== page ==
Meat antimicrobial developed from nut processing by-product

Thursday, 05 December, 2013

Organic meat processors could have a new weapon in the war on Listeria growth on meat. A recent study published in the Journal of Food Science shows that antimicrobials extracted from pecan shells protect meat against Listeria growth.

Roasted and unroasted organic pecan shells were subjected to solvent-free extraction to produce antimicrobials, which were tested against Listeria spp. and L. monocytogenes serotypes to determine the minimum inhibitory concentrations (MIC) of antimicrobials. The antimicrobials’ effectiveness was further tested using a poultry skin model system; the growth inhibition of the Listeria cells adhered onto the skin model were identified.

The researchers found that the extracts inhibited Listeria strains at MICs as low as 0.38%. The antimicrobial effectiveness tests on a poultry skin model exhibited nearly a 2 log reduction of the inoculated mix of Listeria strains when extracts of pecan shell powder were used. The extracts also produced greater than a 4 log reduction of the indigenous spoilage bacteria on the chicken skin.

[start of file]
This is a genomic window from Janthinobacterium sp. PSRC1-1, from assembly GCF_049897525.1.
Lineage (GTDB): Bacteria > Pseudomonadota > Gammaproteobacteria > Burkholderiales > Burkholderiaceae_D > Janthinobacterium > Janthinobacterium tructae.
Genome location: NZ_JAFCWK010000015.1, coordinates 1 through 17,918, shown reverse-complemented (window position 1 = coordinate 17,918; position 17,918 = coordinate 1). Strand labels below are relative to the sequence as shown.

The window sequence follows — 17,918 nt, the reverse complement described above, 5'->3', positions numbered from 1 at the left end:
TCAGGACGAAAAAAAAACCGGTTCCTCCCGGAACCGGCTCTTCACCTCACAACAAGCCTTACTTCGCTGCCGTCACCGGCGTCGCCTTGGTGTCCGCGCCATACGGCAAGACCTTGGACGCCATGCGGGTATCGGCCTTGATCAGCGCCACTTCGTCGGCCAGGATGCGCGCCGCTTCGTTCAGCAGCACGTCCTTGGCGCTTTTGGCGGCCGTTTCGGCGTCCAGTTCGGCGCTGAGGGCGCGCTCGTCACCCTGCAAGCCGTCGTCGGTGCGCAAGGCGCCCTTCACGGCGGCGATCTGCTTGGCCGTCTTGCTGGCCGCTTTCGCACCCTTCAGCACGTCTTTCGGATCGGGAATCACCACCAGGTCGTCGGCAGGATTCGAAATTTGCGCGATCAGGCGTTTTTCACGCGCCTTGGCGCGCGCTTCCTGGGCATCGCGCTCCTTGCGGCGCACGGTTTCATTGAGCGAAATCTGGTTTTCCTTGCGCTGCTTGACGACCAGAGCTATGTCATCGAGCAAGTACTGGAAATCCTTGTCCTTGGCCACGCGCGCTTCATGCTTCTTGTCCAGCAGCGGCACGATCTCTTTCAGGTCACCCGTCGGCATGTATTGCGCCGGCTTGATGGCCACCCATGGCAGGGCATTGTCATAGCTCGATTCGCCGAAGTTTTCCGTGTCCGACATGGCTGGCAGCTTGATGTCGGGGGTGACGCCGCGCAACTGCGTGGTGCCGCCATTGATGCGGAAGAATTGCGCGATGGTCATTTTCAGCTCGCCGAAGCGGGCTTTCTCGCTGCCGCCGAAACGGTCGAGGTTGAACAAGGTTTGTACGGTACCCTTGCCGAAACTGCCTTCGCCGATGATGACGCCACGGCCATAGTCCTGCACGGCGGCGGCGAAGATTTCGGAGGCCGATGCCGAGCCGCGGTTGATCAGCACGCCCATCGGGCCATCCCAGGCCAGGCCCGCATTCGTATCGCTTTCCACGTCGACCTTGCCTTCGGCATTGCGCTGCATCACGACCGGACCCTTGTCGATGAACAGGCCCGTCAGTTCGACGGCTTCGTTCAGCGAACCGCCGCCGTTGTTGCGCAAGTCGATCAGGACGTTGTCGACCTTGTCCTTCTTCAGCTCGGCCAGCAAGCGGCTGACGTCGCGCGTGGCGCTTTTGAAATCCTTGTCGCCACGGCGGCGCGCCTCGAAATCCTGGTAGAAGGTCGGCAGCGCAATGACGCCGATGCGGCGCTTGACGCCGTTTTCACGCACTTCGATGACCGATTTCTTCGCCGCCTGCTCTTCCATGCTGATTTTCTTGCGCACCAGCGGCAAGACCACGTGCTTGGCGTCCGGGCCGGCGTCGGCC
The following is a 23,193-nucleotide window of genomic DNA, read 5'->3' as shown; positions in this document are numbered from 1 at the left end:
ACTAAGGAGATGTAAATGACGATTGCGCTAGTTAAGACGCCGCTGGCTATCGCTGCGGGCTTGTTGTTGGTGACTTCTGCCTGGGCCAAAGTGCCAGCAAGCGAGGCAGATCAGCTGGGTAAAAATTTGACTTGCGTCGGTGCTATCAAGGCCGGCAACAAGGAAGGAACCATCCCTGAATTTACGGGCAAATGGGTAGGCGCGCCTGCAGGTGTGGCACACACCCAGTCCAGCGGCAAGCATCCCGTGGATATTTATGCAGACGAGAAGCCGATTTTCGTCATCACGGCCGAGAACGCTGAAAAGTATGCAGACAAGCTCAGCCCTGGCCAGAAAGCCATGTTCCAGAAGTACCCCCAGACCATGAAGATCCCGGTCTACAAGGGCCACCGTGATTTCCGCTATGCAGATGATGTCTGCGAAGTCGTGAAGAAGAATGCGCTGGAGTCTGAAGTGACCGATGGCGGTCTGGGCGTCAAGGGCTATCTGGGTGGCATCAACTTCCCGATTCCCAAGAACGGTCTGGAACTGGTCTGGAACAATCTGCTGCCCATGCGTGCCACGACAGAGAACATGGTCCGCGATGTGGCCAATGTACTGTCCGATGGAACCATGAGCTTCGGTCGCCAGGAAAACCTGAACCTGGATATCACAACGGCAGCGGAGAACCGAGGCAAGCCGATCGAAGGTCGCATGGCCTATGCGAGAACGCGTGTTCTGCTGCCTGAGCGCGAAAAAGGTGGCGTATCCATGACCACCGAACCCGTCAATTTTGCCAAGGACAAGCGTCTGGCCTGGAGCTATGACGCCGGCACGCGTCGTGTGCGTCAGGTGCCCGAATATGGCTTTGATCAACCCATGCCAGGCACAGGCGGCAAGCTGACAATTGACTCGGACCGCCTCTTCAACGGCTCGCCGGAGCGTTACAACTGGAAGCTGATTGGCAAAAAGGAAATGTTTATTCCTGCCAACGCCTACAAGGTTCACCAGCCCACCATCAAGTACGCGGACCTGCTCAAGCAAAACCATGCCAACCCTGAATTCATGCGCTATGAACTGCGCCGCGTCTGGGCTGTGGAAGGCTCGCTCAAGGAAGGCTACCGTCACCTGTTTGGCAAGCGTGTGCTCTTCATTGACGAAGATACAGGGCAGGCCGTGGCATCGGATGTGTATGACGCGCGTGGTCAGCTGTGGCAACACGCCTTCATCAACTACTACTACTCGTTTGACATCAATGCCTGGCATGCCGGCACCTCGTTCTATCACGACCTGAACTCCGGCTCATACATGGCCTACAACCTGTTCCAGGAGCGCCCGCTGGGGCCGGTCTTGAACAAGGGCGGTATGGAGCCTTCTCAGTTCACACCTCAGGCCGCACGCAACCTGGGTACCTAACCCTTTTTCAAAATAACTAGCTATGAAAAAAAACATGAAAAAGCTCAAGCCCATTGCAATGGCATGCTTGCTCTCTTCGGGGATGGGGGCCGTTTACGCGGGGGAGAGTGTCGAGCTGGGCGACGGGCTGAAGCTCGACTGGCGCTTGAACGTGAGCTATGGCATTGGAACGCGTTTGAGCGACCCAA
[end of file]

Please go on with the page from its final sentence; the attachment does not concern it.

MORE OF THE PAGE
“The pecan shell extracts may prove to be very effective alternative antimicrobials against food pathogens and supplement the demand for effective natural antimicrobials for use in organic meat processing,” the authors wrote.

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